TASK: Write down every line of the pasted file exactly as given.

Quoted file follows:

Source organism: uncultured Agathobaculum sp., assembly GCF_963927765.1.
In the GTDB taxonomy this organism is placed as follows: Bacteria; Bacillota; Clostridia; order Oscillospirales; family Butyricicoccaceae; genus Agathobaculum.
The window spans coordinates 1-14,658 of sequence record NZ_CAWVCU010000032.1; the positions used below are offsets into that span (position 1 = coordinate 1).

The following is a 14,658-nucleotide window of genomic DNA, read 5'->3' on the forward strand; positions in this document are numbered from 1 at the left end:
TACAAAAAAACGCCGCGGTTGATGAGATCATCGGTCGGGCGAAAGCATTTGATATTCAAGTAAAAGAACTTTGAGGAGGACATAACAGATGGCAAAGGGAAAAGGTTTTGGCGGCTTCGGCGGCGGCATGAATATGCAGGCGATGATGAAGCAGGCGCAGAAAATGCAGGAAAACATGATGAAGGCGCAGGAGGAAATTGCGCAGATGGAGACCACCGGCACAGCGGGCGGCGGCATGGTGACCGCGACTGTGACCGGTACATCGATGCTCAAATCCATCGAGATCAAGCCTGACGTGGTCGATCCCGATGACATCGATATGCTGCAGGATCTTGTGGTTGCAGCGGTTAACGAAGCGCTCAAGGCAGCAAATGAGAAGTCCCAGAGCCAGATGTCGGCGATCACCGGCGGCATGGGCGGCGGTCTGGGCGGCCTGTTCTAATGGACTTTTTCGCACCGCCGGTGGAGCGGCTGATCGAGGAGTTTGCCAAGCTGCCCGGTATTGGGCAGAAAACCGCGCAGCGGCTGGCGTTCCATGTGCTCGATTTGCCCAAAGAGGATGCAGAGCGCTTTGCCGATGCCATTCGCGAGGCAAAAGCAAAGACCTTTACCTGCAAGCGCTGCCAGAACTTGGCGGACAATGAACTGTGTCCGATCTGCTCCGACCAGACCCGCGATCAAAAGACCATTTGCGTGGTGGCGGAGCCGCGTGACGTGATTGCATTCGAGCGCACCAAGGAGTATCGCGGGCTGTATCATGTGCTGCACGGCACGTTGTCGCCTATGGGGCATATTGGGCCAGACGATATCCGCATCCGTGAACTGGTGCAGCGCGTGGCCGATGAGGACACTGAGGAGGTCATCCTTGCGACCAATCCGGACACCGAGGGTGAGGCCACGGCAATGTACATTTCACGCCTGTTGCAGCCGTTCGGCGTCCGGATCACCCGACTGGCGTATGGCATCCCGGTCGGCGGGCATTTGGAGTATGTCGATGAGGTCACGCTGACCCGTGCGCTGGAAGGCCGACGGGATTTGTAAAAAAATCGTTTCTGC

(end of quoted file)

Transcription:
Source organism: uncultured Agathobaculum sp., assembly GCF_963927765.1.
In the GTDB taxonomy this organism is placed as follows: Bacteria; Bacillota; Clostridia; order Oscillospirales; family Butyricicoccaceae; genus Agathobaculum.
The window spans coordinates 1-14,658 of sequence record NZ_CAWVCU010000032.1; the positions used below are offsets into that span (position 1 = coordinate 1).

The following is a 14,658-nucleotide window of genomic DNA, read 5'->3' on the forward strand; positions in this document are numbered from 1 at the left end:
TACAAAAAAACGCCGCGGTTGATGAGATCATCGGTCGGGCGAAAGCATTTGATATTCAAGTAAAAGAACTTTGAGGAGGACATAACAGATGGCAAAGGGAAAAGGTTTTGGCGGCTTCGGCGGCGGCATGAATATGCAGGCGATGATGAAGCAGGCGCAGAAAATGCAGGAAAACATGATGAAGGCGCAGGAGGAAATTGCGCAGATGGAGACCACCGGCACAGCGGGCGGCGGCATGGTGACCGCGACTGTGACCGGTACATCGATGCTCAAATCCATCGAGATCAAGCCTGACGTGGTCGATCCCGATGACATCGATATGCTGCAGGATCTTGTGGTTGCAGCGGTTAACGAAGCGCTCAAGGCAGCAAATGAGAAGTCCCAGAGCCAGATGTCGGCGATCACCGGCGGCATGGGCGGCGGTCTGGGCGGCCTGTTCTAATGGACTTTTTCGCACCGCCGGTGGAGCGGCTGATCGAGGAGTTTGCCAAGCTGCCCGGTATTGGGCAGAAAACCGCGCAGCGGCTGGCGTTCCATGTGCTCGATTTGCCCAAAGAGGATGCAGAGCGCTTTGCCGATGCCATTCGCGAGGCAAAAGCAAAGACCTTTACCTGCAAGCGCTGCCAGAACTTGGCGGACAATGAACTGTGTCCGATCTGCTCCGACCAGACCCGCGATCAAAAGACCATTTGCGTGGTGGCGGAGCCGCGTGACGTGATTGCATTCGAGCGCACCAAGGAGTATCGCGGGCTGTATCATGTGCTGCACGGCACGTTGTCGCCTATGGGGCATATTGGGCCAGACGATATCCGCATCCGTGAACTGGTGCAGCGCGTGGCCGATGAGGACACTGAGGAGGTCATCCTTGCGACCAATCCGGACACCGAGGGTGAGGCCACGGCAATGTACATTTCACGCCTGTTGCAGCCGTTCGGCGTCCGGATCACCCGACTGGCGTATGGCATCCCGGTCGGCGGGCATTTGGAGTATGTCGATGAGGTCACGCTGACCCGTGCGCTGGAAGGCCGACGGGATTTGTAAAAAAATCGTTTCTGC